Raheem Morrison

Fri, 12 Mar 2021

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While the United States Soccer Federation has reorganized and rejuvenated their football programme after assessing their past failures, the same cannot be said for the Jamaica Football Federation. After successive failed World Cup qualification campaigns for the men, not much has changed. The team is still not defined, with haphazard call ups being a constant, featuring a mixture of Jamaican and foreign-born players with Jamaican heritage. If Jamaica doesn’t want to end up being irrelevant in CONCACAF many changes are needed to get to the next level.

Firstly, Jamaica needs to set a target for the number of footballers that we want to produce and adequately plan for their development. We cannot continue to approach player development in the way we have over the years. Grass roots football in Jamaica is almost non-existent or poorly structured. The federation and the different parish associations need to assess how many youngsters they can get involved playing the sport from an early age and make plans for them in the form of more youth clubs, competitions, and clinics. Youth development is crucial to building a successful football programme. If the aim is consistent World Cup qualification at all levels for the male and female programmes as well as having our local players playing in the top North American and European leagues, then youth development must be prioritized.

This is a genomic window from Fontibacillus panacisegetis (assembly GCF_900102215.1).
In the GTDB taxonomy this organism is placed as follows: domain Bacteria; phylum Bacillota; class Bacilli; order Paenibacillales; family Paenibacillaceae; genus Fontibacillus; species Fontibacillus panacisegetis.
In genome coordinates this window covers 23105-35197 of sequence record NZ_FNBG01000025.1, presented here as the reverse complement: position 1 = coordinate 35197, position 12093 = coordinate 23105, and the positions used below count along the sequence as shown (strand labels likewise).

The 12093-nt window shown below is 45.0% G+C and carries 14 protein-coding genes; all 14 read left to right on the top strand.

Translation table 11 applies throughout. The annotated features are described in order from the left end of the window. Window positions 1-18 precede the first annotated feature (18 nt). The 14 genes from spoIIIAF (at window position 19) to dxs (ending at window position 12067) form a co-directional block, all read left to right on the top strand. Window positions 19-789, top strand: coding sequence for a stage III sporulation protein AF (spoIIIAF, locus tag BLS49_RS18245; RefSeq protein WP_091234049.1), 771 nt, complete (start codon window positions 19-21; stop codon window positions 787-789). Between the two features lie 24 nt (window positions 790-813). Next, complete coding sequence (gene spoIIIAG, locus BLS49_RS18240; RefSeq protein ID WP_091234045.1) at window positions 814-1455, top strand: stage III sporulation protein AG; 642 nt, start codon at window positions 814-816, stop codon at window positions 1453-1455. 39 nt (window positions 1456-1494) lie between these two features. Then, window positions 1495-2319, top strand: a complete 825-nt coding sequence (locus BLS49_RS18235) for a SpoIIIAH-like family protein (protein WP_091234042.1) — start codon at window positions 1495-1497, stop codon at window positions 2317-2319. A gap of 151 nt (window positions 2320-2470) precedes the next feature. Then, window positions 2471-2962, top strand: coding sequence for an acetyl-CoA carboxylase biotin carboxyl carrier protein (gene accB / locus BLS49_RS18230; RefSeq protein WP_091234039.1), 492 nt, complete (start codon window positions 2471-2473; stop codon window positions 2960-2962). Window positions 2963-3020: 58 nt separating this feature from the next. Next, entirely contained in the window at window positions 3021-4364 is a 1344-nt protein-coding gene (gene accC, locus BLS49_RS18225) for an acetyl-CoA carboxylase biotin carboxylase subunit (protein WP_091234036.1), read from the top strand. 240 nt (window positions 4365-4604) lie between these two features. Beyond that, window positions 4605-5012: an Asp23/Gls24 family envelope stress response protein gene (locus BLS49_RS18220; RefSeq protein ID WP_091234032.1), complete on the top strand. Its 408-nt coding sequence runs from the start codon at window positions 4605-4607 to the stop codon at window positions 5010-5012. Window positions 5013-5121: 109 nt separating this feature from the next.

Youth development aside, there is a need for highly qualified and talented coaches in the island. At the youth level, many coaches are untrained or unqualified to be nurturing talents at an impressionable age. The Jamaican Government and the Jamaica Football Federation should investigate the possibilities of signing a Memorandum of Understanding with a foreign nation that provides high level coaching qualifications and certifications. This will ensure that every year a set number of coaches begin the process to start earning their coaching badges. Another suggestion is for the JFF to partner with a local teacher’s college or university in collaboration with FIFA to develop a proper academic training course for local coaches.

The federation should see to it that we implement a particular style of play in the national set up. From the youngest age group to the senior men’s team, all should play a similar brand of football. Watching the Jamaica senior men’s national team, there is not much impetus to their play, and we have lacked players that can carry the ball forward. With our players tending to normally be very strong and quick, we are perfectly suited for a counter attacking brand of football rather than possession based. Jamaican players also tend to be very selfish and spend too much time on the ball, sometimes trying to draw a reaction from crowds rather than being productive, an issue that can be fixed with good coaching from an early age.